Apologies, it has been a while since our last update in the GBI blog - the marketing department keeps reminding that October was a long time ago. Seems we (probably I) have been too busy with our "SpotOn Vantage World Tour 2009-10". Rock On! (enterprise software style).
Highlights from the past 6 months:
"Seriously, I'm at a conference... I told you these GIS guys are different!"
We've had whirlwind trips to Europe, and more trips to Redlands, CA than you can shake a stick at. We have new people in the virtual shop, a newly minted partner tearing up the UK, and our good friend Freddy is about to light up another corner of Europe (stay tuned).
Most importantly, we've delivered - and are delivering, at an accelerated pace - on the promise of achieving a complete information perspective with our customers. Bridging the geographic and the business dimensions to deliver the complete picture.
And boy, have we learned a bunch along the way! Looking forward to sharing.
Quick note to let you know that SpotOn will be conducting a public GBI webinar this Thursday at 2 PM Eastern. We will be discussing and demonstrating how the geographic perspective can augment and enhance your core business intelligence.
We hope you can join us!
What to say when the audience knows more than you...
Over the last couple of months, I've had the pleasure of being asked to speak several times to GIS experts on the topic of "why" and "how" they should care about business intelligence. Once again last week, I had the opportunity to stand on my soap box and talk about GBI - Geographic Business Intelligence. This time it was at the ESRI Canada Regional User Conference in Toronto.
As forewarned, the audience had very little exposure and experience with business intelligence. What's a BI guy like me doing in a place like this - and what the heck can I give of value to these GIS brainiacs? "Hello rock, I'm standing here beside the hard place..."
Here what the good folks got; the top reasons why the GIS department should care about BI:
- The CIO's top technology priory is BI. This has been the case again this year, and it has been for the better part of a decade. So says Gartner. GIS can gain CIO mind share by just being a part of the reporting and analytics infrastructure.
- BI has broad based access to the critical business data; data that may not readily be available to the GIS analysts. Much of the BI data modeling may already be in place, after years of benefiting from being a CIO priority.
- BI handles complex data manipulation. There are business problems that are clearly best handled by the BI query(ies). BI was designed to do complex calculations, support report parameters, and deliver rich end-user prompting. BI can crunch the numbers - spatial analysis makes the numbers stunning.
- BI data is secured. When BI report data is used in map layer development, the BI security model is persisted through use in the map.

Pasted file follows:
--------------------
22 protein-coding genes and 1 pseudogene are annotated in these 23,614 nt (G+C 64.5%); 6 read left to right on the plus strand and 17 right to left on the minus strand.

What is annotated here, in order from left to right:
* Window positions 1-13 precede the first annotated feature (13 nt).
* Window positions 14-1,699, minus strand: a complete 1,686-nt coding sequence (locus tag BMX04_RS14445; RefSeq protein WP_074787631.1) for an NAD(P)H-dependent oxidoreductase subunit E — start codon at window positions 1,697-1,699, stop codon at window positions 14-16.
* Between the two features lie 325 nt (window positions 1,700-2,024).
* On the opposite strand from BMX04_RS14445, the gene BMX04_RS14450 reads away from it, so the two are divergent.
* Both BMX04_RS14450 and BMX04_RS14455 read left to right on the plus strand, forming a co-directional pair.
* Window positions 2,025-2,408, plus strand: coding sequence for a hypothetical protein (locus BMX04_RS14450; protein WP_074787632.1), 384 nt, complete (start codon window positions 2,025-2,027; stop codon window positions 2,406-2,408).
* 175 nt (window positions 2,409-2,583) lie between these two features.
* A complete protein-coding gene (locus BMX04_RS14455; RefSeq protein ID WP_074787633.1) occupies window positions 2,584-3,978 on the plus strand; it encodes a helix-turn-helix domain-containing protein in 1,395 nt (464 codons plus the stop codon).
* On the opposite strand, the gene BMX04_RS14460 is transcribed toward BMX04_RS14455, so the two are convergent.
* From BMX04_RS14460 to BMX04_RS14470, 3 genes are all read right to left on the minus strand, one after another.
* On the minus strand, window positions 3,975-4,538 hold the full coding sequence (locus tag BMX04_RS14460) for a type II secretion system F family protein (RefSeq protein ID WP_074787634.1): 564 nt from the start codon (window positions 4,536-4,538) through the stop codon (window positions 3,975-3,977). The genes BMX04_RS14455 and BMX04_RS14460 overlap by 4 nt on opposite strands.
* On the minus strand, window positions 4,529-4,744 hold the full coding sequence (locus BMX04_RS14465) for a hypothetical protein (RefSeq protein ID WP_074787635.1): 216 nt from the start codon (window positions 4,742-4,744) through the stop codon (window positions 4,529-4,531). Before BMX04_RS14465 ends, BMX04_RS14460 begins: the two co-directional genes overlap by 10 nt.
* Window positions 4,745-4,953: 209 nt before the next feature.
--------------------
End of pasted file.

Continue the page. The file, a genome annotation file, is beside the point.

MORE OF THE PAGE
- Enterprise BI is built to disseminate information - to whomever, wherever, in the organization. Web-based enterprise mapping can benefit from this delivery infrastructure immensely. Rather than the "build it and they will come" mentality; maps can hop on the BI "bus", it's going where they need to be!
The audience seemed receptive, and in some cases downright eager. Or they were just too damn polite. Canadians...
Let me know what you think. What did I miss?
Hi all - we're now two weeks removed from what might be referred to as the last "old school" Cognos Forum in Orlando, FL. We won't lie, there was much trepidation going in. Having decided to invest as a Gold Sponsor in the Performance World for the second year in a row, there was much hand-wringing over the ability to recoup this year's investment going into the event. News was that registration was hovering at less than a 1/3 of the last year's numbers going in. A molasses-like economy and swine flu rage - which I believe was a news epidemic more than anything else, but what do I know - had folks anticipating disaster going in.
Guess what, it was a fantastic event! I'm confident that this will end up being SpotOn's most profitable Forum in the four we've attended as partners. When they started throwing IBM Cognos staff out of the fancy hotel, it was a positive sign that there was a rush on last minute registrations. And when you think about it, when times are tough and dollars are tight, if companies send people to a conference you know that they are looking for tangible information and likely have budget and a buying agenda. This was reflected in the nature of the conversations we had with Cognos customers.
I've also become a firm believer that you can only "be" one thing at a conference like this - unless you are a household name. Yes, SpotOn can do many things (some would say "anything" with our SDK prowess) but at this event we were the people that put ESRI map into Cognos reports. How do you know? Because it is on the 42 inch monitor at our booth, in your face when you walked through the door.
We also had tremendous access to senior Cognos and IBM personal this year. I met, and had tremendous conversations, with executives from Services, Worldwide Cognos Sales, Cognos Partners and Alliances, and leaders of the IBM Software Group. Already these meetings are proving very fruitful with several ongoing dialogs.
Also it didn't hurt to have some major "hardware" sitting on our booth. And I'm not talking about servers and storage here, my friends. But we'll save that story for next week.
Great to see old friends - and make some new ones. I'm interested to see how the Cognos Forum we know and love gets folded into the Information On Demand event in October 2010. I just hope we don't lose that Forum Magic.